It's a radical thought. What if Microsoft is secretly planning to ditch Intel? With all of the recent talk about Windows RT"PCs", distinctions between the consumer roles associated with RT-based devices and the more traditional PC roles normally reserved for Intel-based systems have become blurred.
Suddenly, usage scenarios and form factors that were firmly part of Intel's territory are being encroached upon by a cornucopia of non-x86 Windows offerings. And cheering them all on is the chip maker's longtime comrade-in-arms, Microsoft. The Redmond, Wash.-based behemoth has been looking for a way out of the Wintel duopoloy for some time now, and the combination of increasingly powerful ARM designs and a tepid response to Intel's Ultrabook campaign has given the company the perfect opportunity to step out on its old partner.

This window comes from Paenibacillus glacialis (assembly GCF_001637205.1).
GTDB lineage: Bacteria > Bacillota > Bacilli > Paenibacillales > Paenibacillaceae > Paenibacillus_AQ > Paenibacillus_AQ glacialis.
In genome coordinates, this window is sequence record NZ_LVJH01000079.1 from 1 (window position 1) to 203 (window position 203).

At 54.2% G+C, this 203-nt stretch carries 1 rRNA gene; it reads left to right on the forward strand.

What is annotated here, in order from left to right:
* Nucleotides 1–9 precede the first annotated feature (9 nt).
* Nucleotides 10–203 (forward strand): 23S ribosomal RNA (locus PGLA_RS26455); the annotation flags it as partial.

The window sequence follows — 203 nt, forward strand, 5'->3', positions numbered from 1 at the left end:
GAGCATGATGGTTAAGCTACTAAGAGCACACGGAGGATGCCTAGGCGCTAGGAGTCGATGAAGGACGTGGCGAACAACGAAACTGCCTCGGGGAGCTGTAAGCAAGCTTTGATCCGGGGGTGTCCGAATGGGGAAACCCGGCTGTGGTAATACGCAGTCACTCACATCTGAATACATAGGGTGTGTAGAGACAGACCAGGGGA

The upside of such a move for Microsoft is obvious: The company gains access to a more power-efficient architecture that allows it to squeeze a variant of Windows down onto smaller form factor devices. And with BYOD fundamentally transforming the IT landscape into a sea of iPad work-alikes, the last place Microsoft wants to find itself is tied to Intel's stodgy vision of a traditional desktop/laptop computing experience.